Here’s how Android apps on Windows 11 are going to work

Little Android guy? How did you get in there? [credit:
Ron Amadeo ]

Microsoft’s Windows 11 announcement surprised us with the news that the upcoming OS will run Android apps alongside Windows apps. Unfortunately, the keynote was light on details. Will these apps use emulation? Will Windows’ existing Linux support be involved? We got our answers shortly after the keynote, thanks to a follow-up developer talk that went into some details.
The feature is officially called the “Windows Subsystem for Android,” which should tell you a lot about how it works. Windows currently has a “Windows Subsystem for Linux” (WSL), which uses a subset of the Hyper-V functionality to run Linux apps on a real Linux kernel alongside your Windows apps. (Hyper-V lets a second guest OS access the bare metal hardware instead of running on top of the host OS with less access to resources.) Real


Original URL: https://arstechnica.com/?p=1776088

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Microsoft Engineer Confirms You Can Sideload Android APKs On Windows 11

Famed software engineer Miguel de Icaza confirmed on Twitter that you will be able to sideload Android APKs in Windows 11. Android Authority reports: Yesterday, Microsoft surprised us all by announcing that Windows 11 will support native Android app installation. Using the Microsoft Store, you’ll be able to search for, install, and use Android apps right on your PC. This is possible through an integration of the Amazon App Store. However, a big question loomed over the announcement: would you be able to sideload Android APKs on Windows 11? Sideloading apps would allow you to install Android programs from outside the Microsoft Store, which would give you a much larger potential library.

It seems the answer to that question is “yes,” at least according to famed engineer Miguel de Icaza. Miguel is responsible for numerous software projects, including GNOME, and currently works at Microsoft. However, his Twitter bio explicitly says


Original URL: http://rss.slashdot.org/~r/Slashdot/slashdot/~3/5f-QTUKvEnw/microsoft-engineer-confirms-you-can-sideload-android-apks-on-windows-11

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AWS Has Acquired Encrypted Messaging Service Wickr

Amazon’s cloud services giant Amazon Web Services (AWS) is getting into the encrypted messaging business. From a report: The company has just announced that it has acquired secure communications service Wickr — a messaging app that has geared itself towards providing services to government and military groups and enterprises. It claims to be the only “collaboration service” that meets security criteria set out by the NSA. AWS will continue operating Wickr as is, and offer its services to AWS customers, “effective immediately,” notes a blog post from Stephen Schmidt, the VP and CISO for AWS, announcing the news. Financial terms were not disclosed in the short announcement. Wickr had raised just under $60 million in funding according to PitchBook data (it also notes a valuation of under $30 million but that seems to be a very old estimate).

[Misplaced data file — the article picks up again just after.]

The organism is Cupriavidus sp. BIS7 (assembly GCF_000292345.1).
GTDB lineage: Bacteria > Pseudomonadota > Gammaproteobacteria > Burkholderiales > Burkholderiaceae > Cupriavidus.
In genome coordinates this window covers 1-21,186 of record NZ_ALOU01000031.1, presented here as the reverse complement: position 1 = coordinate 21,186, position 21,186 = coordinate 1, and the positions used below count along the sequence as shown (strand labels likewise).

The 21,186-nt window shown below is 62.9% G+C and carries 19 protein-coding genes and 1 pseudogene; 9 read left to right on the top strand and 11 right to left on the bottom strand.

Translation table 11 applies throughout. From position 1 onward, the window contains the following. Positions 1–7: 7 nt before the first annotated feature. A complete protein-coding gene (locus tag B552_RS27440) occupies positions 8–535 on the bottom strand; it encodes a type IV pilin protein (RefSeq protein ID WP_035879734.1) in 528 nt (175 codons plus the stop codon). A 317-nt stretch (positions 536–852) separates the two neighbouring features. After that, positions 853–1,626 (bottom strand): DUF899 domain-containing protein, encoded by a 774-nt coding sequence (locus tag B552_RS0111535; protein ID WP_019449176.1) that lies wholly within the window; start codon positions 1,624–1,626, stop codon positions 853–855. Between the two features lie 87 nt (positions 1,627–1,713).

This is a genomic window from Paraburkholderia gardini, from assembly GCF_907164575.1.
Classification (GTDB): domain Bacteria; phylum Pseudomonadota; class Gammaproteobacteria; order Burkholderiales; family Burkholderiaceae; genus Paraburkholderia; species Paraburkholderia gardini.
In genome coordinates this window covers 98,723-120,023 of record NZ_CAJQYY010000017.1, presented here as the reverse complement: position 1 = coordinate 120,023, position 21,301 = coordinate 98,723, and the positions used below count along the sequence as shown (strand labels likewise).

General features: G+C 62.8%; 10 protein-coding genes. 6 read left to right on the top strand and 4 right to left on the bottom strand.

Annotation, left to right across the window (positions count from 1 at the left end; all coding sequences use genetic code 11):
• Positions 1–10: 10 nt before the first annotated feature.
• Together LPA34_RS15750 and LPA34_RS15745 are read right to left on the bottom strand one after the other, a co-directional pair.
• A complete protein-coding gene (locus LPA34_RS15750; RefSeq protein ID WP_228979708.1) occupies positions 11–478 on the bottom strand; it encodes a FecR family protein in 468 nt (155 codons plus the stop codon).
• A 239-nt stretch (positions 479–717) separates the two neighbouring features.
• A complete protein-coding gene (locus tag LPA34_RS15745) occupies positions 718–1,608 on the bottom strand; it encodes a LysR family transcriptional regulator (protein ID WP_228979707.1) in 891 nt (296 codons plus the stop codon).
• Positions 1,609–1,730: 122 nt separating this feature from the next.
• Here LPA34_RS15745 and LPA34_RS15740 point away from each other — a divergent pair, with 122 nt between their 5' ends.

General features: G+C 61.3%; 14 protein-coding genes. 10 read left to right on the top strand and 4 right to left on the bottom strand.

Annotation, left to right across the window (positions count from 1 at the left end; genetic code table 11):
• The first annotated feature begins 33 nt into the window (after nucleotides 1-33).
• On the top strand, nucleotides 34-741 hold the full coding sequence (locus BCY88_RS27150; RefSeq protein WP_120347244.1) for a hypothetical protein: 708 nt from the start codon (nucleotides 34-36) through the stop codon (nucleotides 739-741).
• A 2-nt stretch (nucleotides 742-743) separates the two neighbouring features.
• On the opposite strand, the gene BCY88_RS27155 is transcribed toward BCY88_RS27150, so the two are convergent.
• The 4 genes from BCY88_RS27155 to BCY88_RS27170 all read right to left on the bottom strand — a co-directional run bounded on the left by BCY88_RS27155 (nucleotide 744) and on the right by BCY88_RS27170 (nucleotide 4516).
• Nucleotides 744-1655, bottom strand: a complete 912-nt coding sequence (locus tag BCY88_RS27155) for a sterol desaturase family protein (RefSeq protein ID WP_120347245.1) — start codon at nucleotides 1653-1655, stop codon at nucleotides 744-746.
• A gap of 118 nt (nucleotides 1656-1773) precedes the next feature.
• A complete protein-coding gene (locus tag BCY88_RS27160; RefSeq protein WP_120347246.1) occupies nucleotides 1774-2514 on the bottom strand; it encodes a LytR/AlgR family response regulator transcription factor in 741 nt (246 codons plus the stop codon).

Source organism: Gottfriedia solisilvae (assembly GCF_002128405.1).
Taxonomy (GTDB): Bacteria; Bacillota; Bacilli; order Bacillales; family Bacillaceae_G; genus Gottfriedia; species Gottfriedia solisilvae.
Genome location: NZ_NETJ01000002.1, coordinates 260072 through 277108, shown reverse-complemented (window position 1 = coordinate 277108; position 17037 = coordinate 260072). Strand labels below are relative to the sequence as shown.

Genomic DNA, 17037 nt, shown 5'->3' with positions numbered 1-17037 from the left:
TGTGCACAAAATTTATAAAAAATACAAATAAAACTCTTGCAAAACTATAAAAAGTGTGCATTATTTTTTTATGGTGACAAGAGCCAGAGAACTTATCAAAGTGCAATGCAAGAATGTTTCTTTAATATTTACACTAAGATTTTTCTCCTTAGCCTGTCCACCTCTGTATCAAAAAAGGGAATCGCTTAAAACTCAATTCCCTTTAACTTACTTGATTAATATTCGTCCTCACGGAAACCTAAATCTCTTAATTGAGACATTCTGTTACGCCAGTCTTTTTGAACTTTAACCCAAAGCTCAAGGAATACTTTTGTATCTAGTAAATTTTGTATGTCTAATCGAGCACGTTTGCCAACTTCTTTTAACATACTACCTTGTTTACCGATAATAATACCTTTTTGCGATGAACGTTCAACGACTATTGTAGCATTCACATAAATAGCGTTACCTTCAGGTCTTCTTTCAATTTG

Read more of this story at Slashdot.


Original URL: http://rss.slashdot.org/~r/Slashdot/slashdot/~3/atereKlxd5o/aws-has-acquired-encrypted-messaging-service-wickr

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How to check if your PC can run Windows 11 right now

Following Microsoft’s big event yesterday, PC users around the world are asking themselves “will my computer run Window 11?”. Although many people have installed the leaked version of the operating system, most will be waiting for the official release later in the year. Microsoft has already shared details of the minimum system requirements for Windows 11, but this is not information that everyone finds useful; many have been baffled by the TPM (Trusted Platform Modules) requirement, for instance. People are looking for a straight “yes” or “no” answer rather than having to check hardware specs. So, if you’re wondering whether… [Continue Reading]


Original URL: https://betanews.com/2021/06/25/how-to-check-if-your-pc-can-run-windows-11-right-now/

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What enterprise needs to know about Windows 11

So much for that promise.You know, the one Microsoft made six years ago when it told customers that Windows 10 was “the last version of Windows” they’d see.Instead, Windows 10 will end — also as promised by Microsoft, hence our confusion over the contradictory claims — in late 2025, its 10-year lifecycle the same as its OS antecedents, replaced by the next-in-line numeral and numeric label. Hail Windows 11.[ Related: Microsoft cheat sheets: Dive into Windows and Office apps ]
Windows is dead. Long live Windows. Or put another way, same as it ever was.To read this article in full, please click here


Original URL: https://www.computerworld.com/article/3623268/what-enterprise-needs-to-know-about-windows-11.html#tk.rss_all

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